I also know that SSF is not really something *all* manufacturers are using, some design the profiles the traditional way using targets and subjective tunings, so one cannot really say that SSF will make better profiles. It's probably easier to make dual-illuminant DCPs with better color temp predictions though as you can use the exact standardized illuminants though. Adobe is probably using SSFs.

That said I very much myself like to be able to measure SSF since once you have them you can make lot of interesting experiments, but I'm not really sure I would use an SSF-based profile for "production", haven't decided on that. It is possible to merge both SSF and traditional measurement into one .ti3 and make a profile from that too, but it's probably difficult as light sources need to match exactly.

But if I would only want a matrix profile, I would do it based on a test target.
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Alexey.Danilchenko

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Re: DCamProf - a new camera profiling tool
« Reply #103 on: May 07, 2015, 04:49:07 am »

Anders,

I have build a few of the matrix profiles from larger CC24 and passport and without further editing in daylight lighting they are hit or miss to say the least. Iliah makes cracking matrix profiles for RPP but as far as I know this involve a lot of manual colour correction past shooting profile based on sample images of known colours and reprofiling again.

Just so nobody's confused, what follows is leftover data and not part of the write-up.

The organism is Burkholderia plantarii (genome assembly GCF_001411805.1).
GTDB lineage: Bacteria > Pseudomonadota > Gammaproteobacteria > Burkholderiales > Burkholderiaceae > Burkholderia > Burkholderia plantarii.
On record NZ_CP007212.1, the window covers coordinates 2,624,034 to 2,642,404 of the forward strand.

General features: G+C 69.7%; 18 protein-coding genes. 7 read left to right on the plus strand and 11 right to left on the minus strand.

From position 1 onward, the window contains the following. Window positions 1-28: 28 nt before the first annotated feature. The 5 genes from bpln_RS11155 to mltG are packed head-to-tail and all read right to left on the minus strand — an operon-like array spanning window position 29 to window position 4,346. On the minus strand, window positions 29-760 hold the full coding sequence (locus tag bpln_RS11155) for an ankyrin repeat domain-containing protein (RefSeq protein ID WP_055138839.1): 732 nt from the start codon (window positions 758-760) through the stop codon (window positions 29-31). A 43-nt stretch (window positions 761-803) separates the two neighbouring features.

The idea with spectral data for a sensor is to automate that manual colour correction step because all the expected responses for the needed colours of a scene can be generated and better fitting matrix produced. So the approach is far from useless to me.

The only decent matrix profiles I have managed to build from target and without post processing were made with QPCard 203 (a version of it not glued to the cardboard holder so was very easy to achieve needed flatness). Those still weren't perfect in some areas even on cameras with good colour separation (in that particular instance Kodak Pro Back with custom IR filter).
« Last Edit: May 07, 2015, 06:21:25 am by Alexey.Danilchenko »
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torger

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Re: DCamProf - a new camera profiling tool
« Reply #104 on: May 07, 2015, 05:19:34 am »

Ok, for that purpose having SSF will be very convenient of course.
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AlterEgo

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Re: DCamProf - a new camera profiling tool
« Reply #105 on: May 07, 2015, 10:06:57 am »

I also know that SSF is not really something *all* manufacturers are using, some design the profiles the traditional way using targets and subjective tunings, so one cannot really say that SSF will make better profiles.